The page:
inconsistent with the law in other circuits. See, e.g., United States v.
Argomaniz, 925 F.2d 1349, 1353 (11th Cir. 1991); Estate of Fisher v.
C.I.R., 905 F.2d 645, 648-49 (2nd Cir. 1990); United States v. Clark,
847 F.2d 1467, 1474 (10th Cir. 1988).


Accordingly, because we conclude -- in light of the law of this
circuit, and in light of the government's confession of error on appeal
-- that there is no "Tax-Crime Exception" to the Fifth Amendment, we
vacate the order of the district court and remand for further
proceedings so that it may dispose of the matter before it in accordance
with the law that governs the invocation of the Fifth Amendment.



*fn1 The parties disagree as to whether we have jurisdiction to
hear this appeal. Indeed, the complex problem of jurisdiction presents
the sole substantial disagreement between Troescher and the government.
Accordingly, we conclude that this case is appropriate for application
of the doctrine of hypothetical jurisdiction. See Wong v. Ilchert, 998
F.2d 661, 662 (9th Cir. 1993) (assuming without deciding the existence
of subject matter jurisdiction where the "difficulty of resolving [the
jurisdictional question] is far greater than the difficulty of resolving
[the merits of the appeal].")

Several opinions in this circuit have set out requirements for
the proper application of the doctrine. See, e.g., In re Grand Jury
Subpoena Issued to Bailin, 51 F.3d 203, 206 (9th Cir. 1995) (holding
that the doctrine requires that "(1) the jurisdictional question must be
difficult; (2) the merits of the appeal must be insubstantial; (3) the
appeal must be resolved against the party asserting jurisdiction; and
(4) undertaking a resolution on the merits as opposed to dismissing for
lack of jurisdiction must not affect the outcome"), cert. denied, 116 S.
Ct. 472 (1995). The issue here is different from that in our other
cases, because here the parties do not disagree about the merits.
Indeed, the reason the case is before us now is that the government
argued a meritless position before the district court which it now
confesses was in error. Thus, the resolution of the merits is in
accordance with the position of both parties, and the third of the usual
requirements is therefore inapplicable. As to the fourth requirement,
whether we dismiss for lack of jurisdiction or reverse on the merits,
the outcome of this case will not change, given the government's
confession of error. In either event the parties will return to the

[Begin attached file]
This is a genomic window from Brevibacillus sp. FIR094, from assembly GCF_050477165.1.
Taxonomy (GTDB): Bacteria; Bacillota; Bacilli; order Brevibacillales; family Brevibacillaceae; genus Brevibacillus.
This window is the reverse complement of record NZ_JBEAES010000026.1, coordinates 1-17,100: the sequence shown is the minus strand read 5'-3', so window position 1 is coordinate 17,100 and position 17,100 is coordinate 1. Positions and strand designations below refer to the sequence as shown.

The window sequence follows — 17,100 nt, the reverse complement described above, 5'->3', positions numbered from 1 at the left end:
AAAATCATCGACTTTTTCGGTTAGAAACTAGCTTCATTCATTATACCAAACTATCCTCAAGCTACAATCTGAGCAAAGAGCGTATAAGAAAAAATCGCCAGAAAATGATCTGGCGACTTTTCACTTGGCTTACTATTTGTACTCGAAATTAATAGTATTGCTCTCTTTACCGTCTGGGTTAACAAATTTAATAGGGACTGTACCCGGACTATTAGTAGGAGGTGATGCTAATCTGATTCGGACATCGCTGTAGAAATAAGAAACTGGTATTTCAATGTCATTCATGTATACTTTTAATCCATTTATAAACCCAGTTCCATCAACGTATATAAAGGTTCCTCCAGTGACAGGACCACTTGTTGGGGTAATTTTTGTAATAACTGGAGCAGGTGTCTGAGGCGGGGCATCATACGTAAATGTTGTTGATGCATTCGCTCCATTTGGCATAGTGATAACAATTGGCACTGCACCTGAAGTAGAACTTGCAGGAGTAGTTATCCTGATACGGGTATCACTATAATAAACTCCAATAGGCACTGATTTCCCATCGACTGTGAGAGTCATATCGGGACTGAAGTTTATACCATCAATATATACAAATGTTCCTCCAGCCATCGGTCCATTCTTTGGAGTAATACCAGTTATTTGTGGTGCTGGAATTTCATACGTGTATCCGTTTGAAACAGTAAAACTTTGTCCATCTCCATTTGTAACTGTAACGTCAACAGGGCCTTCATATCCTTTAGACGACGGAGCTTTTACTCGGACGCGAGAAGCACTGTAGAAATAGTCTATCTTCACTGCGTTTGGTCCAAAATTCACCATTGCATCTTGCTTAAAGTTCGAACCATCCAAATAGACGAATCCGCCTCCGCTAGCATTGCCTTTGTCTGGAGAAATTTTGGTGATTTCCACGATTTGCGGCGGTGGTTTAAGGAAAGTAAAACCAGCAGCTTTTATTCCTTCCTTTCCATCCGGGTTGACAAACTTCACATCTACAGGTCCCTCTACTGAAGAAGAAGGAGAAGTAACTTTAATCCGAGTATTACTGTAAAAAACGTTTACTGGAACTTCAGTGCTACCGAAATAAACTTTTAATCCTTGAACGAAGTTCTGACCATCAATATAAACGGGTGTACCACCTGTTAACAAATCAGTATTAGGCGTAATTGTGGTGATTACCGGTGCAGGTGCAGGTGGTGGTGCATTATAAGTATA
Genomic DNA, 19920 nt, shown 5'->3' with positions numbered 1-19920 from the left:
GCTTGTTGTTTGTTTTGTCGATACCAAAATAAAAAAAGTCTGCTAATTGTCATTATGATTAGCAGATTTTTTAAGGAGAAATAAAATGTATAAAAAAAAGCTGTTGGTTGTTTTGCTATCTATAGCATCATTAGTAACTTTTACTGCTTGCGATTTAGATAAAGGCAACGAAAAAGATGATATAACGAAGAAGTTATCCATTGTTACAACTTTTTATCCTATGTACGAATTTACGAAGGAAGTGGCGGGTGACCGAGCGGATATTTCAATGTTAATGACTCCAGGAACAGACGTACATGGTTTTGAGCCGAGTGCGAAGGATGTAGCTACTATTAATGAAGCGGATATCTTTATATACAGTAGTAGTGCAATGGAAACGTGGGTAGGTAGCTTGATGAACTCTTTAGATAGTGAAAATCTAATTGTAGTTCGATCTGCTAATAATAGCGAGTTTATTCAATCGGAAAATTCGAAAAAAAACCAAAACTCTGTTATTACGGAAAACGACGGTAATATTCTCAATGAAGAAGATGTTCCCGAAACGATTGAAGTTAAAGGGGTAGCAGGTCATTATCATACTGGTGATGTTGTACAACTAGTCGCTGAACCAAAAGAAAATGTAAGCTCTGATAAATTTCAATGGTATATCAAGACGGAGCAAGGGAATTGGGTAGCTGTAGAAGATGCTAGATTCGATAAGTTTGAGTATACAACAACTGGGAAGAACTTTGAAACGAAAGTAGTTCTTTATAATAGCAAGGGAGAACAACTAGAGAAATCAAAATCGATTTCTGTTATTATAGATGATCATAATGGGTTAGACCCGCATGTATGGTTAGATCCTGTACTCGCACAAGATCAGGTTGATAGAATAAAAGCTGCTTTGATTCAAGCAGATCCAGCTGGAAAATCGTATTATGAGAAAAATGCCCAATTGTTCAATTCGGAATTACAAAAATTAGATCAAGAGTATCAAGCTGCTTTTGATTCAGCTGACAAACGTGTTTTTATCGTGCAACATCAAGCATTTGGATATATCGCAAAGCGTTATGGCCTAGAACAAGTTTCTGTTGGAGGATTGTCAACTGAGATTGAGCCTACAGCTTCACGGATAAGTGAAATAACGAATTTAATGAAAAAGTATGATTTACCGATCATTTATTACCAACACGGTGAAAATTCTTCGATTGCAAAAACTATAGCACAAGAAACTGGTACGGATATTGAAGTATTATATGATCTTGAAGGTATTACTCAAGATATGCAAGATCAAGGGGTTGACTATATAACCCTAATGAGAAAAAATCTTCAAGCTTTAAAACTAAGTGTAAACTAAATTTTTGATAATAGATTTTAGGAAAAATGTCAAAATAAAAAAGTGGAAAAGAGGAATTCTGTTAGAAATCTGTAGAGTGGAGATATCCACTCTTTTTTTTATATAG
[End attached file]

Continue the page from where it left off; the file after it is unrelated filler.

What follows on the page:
district court and proceed in accordance with traditional Fifth
Amendment doctrine. The other customary requirements are readily met. We
should note, incidentally, that the requirements we frequently apply
when invoking the doctrine are not mandated by historical practice. See
Philbrook v. Glodgett, 421 U.S. 707, 722 (1975) (resolving the merits in
favor of the party asserting jurisdiction); Secretary of the Navy v.
Avrech, 418 U.S. 676, 677-78 (1974) (reversing the decision of the court
of appeals on the merits without deciding the "difficult jurisdictional
issue" presented by the case, concluding that "even the most diligent
and zealous advocate could find his ardor somewhat dampened in arguing a
jurisdictional issue where the decision on the merits is foreordained").
Thus, our requirements may in some instances be flexible.

*fn2 The government also argues that Troescher was precluded by
waiver and res judicata from raising his Fifth Amendment claim with
respect to the production of documents for the first time in the
contempt proceeding. Because the facts in United States v. Rendahl, 746
F.2d 553 (9th Cir. 1984), are indistinguishable from those in the case
before us, we reject the government's argument, concluding as we did in
Rendahl, Troescher's "first opportunity to litigate properly [his] Fifth
Amendment claims was at the contempt hearing." Id. at 555.

*fn3 We need not consider how or in what manner the Fifth
Amendment may be invoked as a defense to a prosecution for failure to
file tax returns. See, e.g., United States v. Sullivan, 274 U.S. 259,
263-64 (1927); Rendahl, 746 F.2d at 556.

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U.S.A. v. Loren C. Troescher